BRIEF DESCRIPTION OF THE DRAWINGS
The present invention is seed delivery apparatus that captures, and entraps the seed from the seed meter and physically moves the seed from the meter to the lower outlet opening. In so doing, the seed engages and travels along an interior surface of the seed delivery apparatus. By placing the seed sensor on the housing wall, the seed passes directly in front of the sensor. The sensor preferably has both the light emitting devices and the photo-sensitive elements on the same wall of the delivery apparatus.
FIG. 1 is a plan view of a planter having the seed delivery apparatus of the present invention;
FIG. 2 is a side view of a row unit of the planter of FIG. 1;
FIG. 3 is an enlarged side view of the seed delivery apparatus of the present invention;
FIG. 4 is a sectional view of the sensor mounted in an opening in the side wall of the delivery apparatus;
FIG. 5 is a graph of the sensor output signal over time;
FIG. 6 is a sectional view of the photo-sensitive elements of the sensor; and
DESCRIPTION OF THE PREFERRED EMBODIMENT
FIG. 7 is a sectional view of an alternative embodiment with the sensor emitter and receiver mounted on opposed walls.
With reference to FIG. 1 an example planter or seeding machine 10 is shown containing the seed delivery apparatus of the present invention. Planter 10 includes a tool bar 12 as part of a planter frame 14. Mounted to the tool bar are multiple planting row units 16. Row units 16 are typically identical for a given planter but there may be differences. A row unit 16 is shown in greater detail in FIG. 2. The row unit 16 is provided with a central frame member 20 having a pair of upwardly extending arms 21 (not shown) at the forward end thereof. The arms 21 connect to a parallelogram linkage 22 for mounting the row unit 16 to the tool bar 12 for up and down relative movement between the unit 16 and toolbar 12 in a known manner. Seed is stored in seed hopper 24 and provided to a seed meter 26. Seed meter 26 is of the type that uses a disk and an air pressure differential to retain seed on the disk as are well known to meter seed. Other types of meters can be used as well. Individual seeds are sequentially metered from the seed meter 26 and handed over to a seed delivery apparatus 28 for delivery of the seed to a planting furrow, or trench, formed in the soil by furrow openers 30. Gauge wheels 32 control the depth of the furrow. Closing wheels 34 close the trench over the seed. The gauge wheels 32 are mounted to the frame member 20 by arms 36. The toolbar and row unit are designed to be moved over the ground in a forward working direction identified by the arrow 38.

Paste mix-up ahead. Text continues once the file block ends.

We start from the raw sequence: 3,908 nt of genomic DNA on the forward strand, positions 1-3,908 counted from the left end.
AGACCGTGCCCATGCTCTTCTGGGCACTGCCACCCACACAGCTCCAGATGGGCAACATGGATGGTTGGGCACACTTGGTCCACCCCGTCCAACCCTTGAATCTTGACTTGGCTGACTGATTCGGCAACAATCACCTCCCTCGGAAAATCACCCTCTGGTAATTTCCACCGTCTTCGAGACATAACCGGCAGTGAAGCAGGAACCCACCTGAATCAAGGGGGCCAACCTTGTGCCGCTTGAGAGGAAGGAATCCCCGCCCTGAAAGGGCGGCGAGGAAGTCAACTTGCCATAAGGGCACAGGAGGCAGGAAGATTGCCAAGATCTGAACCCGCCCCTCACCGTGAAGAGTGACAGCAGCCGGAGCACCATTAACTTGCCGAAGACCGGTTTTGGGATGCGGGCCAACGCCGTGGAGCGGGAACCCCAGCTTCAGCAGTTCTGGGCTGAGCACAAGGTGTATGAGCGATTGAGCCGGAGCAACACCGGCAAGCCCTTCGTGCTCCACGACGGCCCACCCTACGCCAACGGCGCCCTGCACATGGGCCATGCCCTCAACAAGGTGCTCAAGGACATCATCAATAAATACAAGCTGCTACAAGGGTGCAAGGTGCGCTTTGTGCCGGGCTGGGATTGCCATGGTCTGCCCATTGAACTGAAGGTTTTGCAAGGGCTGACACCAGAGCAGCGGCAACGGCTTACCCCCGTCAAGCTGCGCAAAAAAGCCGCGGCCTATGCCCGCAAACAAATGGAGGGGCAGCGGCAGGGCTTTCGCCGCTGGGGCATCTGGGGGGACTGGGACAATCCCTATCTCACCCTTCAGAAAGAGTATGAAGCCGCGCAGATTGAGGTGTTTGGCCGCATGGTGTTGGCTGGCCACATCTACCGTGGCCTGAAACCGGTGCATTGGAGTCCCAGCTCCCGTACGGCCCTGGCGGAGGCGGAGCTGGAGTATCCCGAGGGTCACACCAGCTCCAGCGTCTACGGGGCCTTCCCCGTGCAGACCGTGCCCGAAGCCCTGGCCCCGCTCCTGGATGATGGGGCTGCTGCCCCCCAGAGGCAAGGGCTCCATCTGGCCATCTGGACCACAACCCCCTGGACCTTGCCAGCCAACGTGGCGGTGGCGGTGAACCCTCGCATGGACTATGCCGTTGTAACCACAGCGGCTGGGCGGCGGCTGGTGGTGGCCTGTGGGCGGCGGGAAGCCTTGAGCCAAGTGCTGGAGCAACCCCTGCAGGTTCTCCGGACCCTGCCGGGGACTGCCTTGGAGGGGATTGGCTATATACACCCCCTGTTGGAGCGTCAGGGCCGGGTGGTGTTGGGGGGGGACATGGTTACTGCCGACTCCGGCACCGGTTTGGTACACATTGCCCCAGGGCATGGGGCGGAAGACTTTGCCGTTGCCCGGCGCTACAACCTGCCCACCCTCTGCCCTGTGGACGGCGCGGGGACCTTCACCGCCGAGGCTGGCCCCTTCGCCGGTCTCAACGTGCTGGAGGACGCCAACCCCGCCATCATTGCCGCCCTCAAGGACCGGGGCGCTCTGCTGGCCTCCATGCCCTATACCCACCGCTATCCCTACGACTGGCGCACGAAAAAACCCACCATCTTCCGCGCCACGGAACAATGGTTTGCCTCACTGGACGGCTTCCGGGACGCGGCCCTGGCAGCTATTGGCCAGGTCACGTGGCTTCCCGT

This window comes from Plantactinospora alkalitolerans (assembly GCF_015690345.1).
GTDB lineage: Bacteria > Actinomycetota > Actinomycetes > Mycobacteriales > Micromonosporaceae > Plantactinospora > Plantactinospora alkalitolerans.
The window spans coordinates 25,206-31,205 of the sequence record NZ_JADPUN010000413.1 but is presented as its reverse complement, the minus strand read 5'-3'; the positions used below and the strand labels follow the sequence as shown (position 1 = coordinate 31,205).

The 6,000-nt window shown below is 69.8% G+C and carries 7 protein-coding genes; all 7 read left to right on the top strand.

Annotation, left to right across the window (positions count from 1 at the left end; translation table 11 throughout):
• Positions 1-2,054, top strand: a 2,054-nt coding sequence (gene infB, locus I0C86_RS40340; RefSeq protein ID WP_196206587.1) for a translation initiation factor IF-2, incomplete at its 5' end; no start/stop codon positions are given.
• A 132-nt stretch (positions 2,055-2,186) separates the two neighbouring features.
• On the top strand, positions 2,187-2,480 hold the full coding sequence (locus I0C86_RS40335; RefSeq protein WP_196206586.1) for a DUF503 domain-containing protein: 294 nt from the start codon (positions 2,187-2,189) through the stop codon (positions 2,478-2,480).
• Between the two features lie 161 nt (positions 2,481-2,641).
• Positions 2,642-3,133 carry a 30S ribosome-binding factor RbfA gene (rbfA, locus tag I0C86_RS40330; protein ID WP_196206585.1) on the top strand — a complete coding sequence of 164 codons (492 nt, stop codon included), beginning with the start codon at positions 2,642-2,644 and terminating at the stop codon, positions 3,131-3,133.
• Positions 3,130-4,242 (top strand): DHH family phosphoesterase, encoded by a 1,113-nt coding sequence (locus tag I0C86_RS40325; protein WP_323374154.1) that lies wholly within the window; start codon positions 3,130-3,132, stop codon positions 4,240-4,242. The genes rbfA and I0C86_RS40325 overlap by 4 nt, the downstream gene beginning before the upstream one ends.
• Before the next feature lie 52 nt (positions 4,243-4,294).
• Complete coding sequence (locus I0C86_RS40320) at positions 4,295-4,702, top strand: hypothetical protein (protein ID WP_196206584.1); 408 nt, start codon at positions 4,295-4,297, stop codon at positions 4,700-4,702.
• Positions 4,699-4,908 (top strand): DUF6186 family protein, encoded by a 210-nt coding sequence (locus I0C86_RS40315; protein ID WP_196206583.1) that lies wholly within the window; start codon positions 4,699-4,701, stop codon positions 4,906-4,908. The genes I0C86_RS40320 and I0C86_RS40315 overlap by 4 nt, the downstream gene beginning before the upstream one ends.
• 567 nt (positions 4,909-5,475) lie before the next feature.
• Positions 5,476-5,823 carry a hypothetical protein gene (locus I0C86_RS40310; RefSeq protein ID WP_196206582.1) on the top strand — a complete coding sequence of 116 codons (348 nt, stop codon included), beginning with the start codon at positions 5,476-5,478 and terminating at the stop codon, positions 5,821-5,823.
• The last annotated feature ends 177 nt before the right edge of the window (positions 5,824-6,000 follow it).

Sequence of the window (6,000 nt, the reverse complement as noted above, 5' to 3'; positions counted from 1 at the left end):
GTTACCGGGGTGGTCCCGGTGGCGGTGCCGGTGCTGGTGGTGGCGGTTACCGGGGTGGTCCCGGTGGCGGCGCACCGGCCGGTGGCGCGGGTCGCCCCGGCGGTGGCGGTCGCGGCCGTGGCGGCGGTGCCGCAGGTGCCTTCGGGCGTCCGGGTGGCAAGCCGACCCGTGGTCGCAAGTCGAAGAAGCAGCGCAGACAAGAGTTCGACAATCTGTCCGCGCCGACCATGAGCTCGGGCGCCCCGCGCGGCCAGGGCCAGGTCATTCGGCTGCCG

The row unit 16 further includes a chemical hopper 40, a row cleaner attachment 42 and a down force generator 44. The row unit 16 is shown as an example of the environment in which the delivery apparatus of the present invention is used. The present invention can be used in any of a variety of planting machine types such as, but not limited to, row crop planters, grain drills, air seeders, etc.
With reference to FIG. 3, the seed delivery apparatus 28 is shown in greater detail. Delivery apparatus 28 includes a housing 48 positioned adjacent the seed disk 50 of the seed meter. The seed disk 50 is a generally flat disk with a plurality of apertures 52 adjacent the periphery of the disk. Seeds 56 are collected on the apertures from a seed pool and adhere to the disk by air pressure differential on the opposite sides of the disk 50 in a known manner. The disk may have a flat surface at the apertures 52 or have recessed seed cells surrounding the apertures 52. The disk rotates clockwise as viewed in FIG. 3 as shown by the arrow 54. At the top of FIG. 3, seeds 56 are shown adhered to the disk.